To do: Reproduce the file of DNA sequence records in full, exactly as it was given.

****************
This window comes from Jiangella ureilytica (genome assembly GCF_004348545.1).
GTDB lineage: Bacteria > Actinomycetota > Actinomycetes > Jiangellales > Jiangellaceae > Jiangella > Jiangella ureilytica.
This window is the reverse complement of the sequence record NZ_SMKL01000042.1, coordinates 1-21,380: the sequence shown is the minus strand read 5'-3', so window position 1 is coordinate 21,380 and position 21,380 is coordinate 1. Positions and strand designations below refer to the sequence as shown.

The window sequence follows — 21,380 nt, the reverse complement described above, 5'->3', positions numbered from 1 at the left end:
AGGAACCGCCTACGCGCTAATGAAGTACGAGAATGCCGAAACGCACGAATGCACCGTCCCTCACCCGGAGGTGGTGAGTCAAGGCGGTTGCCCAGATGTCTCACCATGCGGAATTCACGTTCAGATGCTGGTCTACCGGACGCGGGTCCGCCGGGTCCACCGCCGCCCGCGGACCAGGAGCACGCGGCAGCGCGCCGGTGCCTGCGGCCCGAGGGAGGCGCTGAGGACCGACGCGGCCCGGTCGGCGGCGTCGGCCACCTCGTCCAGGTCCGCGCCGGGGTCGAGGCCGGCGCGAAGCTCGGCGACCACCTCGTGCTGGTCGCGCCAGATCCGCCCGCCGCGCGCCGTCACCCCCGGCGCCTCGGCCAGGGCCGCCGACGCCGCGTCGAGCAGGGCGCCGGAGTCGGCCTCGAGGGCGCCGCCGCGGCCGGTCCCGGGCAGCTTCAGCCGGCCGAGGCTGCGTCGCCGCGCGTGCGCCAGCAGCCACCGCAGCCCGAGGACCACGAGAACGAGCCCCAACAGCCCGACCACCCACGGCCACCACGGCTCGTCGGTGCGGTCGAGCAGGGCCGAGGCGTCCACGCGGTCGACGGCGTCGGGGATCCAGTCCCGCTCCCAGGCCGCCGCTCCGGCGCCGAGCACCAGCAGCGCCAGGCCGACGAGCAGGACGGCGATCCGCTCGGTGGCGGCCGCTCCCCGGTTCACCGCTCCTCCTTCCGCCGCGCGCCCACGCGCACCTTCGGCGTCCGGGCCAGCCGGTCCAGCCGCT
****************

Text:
This window comes from Jiangella ureilytica (genome assembly GCF_004348545.1).
GTDB lineage: Bacteria > Actinomycetota > Actinomycetes > Jiangellales > Jiangellaceae > Jiangella > Jiangella ureilytica.
This window is the reverse complement of the sequence record NZ_SMKL01000042.1, coordinates 1-21,380: the sequence shown is the minus strand read 5'-3', so window position 1 is coordinate 21,380 and position 21,380 is coordinate 1. Positions and strand designations below refer to the sequence as shown.

The window sequence follows — 21,380 nt, the reverse complement described above, 5'->3', positions numbered from 1 at the left end:
AGGAACCGCCTACGCGCTAATGAAGTACGAGAATGCCGAAACGCACGAATGCACCGTCCCTCACCCGGAGGTGGTGAGTCAAGGCGGTTGCCCAGATGTCTCACCATGCGGAATTCACGTTCAGATGCTGGTCTACCGGACGCGGGTCCGCCGGGTCCACCGCCGCCCGCGGACCAGGAGCACGCGGCAGCGCGCCGGTGCCTGCGGCCCGAGGGAGGCGCTGAGGACCGACGCGGCCCGGTCGGCGGCGTCGGCCACCTCGTCCAGGTCCGCGCCGGGGTCGAGGCCGGCGCGAAGCTCGGCGACCACCTCGTGCTGGTCGCGCCAGATCCGCCCGCCGCGCGCCGTCACCCCCGGCGCCTCGGCCAGGGCCGCCGACGCCGCGTCGAGCAGGGCGCCGGAGTCGGCCTCGAGGGCGCCGCCGCGGCCGGTCCCGGGCAGCTTCAGCCGGCCGAGGCTGCGTCGCCGCGCGTGCGCCAGCAGCCACCGCAGCCCGAGGACCACGAGAACGAGCCCCAACAGCCCGACCACCCACGGCCACCACGGCTCGTCGGTGCGGTCGAGCAGGGCCGAGGCGTCCACGCGGTCGACGGCGTCGGGGATCCAGTCCCGCTCCCAGGCCGCCGCTCCGGCGCCGAGCACCAGCAGCGCCAGGCCGACGAGCAGGACGGCGATCCGCTCGGTGGCGGCCGCTCCCCGGTTCACCGCTCCTCCTTCCGCCGCGCGCCCACGCGCACCTTCGGCGTCCGGGCCAGCCGGTCCAGCCGCT